Intellectual Disability Associated With Pyridoxine-Responsive Epilepsies: The Need to Protect Cognitive Development

Front Psychiatry. 2019 Mar 8:10:116. doi: 10.3389/fpsyt.2019.00116. eCollection 2019.


Pyridoxine (vitamin B6)-responsive epilepsies are severe forms of epilepsy that manifest as seizures immediately after birth, sometimes in utero, sometimes months, or years after birth. Seizures may be treated efficiently by life-long supplementation with pyridoxine or its biologically active form, pyridoxal phosphate, but even so patients may become intellectually disabled, for which there currently is no effective treatment. The condition may be caused by mutations in several genes (TNSALP, PIGV, PIGL, PIGO, PNPO, PROSC, ALDH7A1, MOCS2, or ALDH4A1). Mutations in ALDH7A1, MOCS2, and ALDH4A1 entail build-up of reactive aldehydes (α-aminoadipic semialdehyde, γ-glutamic semialdehyde) that may react non-enzymatically with macromolecules of brain cells. Such reactions may alter the function of macromolecules, and they may produce "advanced glycation end products" (AGEs). AGEs trigger inflammation in the brain. This understanding points to aldehyde-quenching, anti-AGE, or anti-inflammatory therapies as possible strategies to protect cognitive development and prevent intellectual disability in affected children. Studies on how aldehydes traverse cell membranes and how they affect brain function could further the development of therapies for patients with pyridoxine-responsive epilepsies.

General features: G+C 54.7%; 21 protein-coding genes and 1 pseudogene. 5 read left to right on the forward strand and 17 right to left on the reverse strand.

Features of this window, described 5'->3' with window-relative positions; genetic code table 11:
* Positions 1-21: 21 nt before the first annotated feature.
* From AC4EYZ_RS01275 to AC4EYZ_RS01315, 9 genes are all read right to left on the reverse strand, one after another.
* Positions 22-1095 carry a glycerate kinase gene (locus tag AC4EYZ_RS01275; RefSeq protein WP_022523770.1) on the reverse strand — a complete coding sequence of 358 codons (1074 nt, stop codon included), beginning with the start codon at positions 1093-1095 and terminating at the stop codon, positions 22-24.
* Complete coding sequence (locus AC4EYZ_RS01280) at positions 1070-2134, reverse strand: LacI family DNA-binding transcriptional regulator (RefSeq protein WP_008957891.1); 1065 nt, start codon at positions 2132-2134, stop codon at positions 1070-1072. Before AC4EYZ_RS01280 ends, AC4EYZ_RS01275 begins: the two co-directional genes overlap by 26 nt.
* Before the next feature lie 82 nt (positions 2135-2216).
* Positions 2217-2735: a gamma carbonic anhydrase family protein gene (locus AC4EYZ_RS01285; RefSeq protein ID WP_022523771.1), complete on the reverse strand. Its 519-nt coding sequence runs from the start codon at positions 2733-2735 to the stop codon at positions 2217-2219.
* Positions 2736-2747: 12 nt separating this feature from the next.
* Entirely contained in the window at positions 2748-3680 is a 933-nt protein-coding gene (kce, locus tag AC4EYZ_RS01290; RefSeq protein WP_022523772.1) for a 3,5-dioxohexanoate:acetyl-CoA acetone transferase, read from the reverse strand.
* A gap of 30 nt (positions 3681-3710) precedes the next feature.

Keywords: aldehydes; hyperprolinemia type II; intellectual disability; lysine metabolism; pyridoxine-responsive epilepsy; vitamin B6; α-aminoadipic semialdehyde; γ-glutamic semialdehyde.

Publication types

  • Review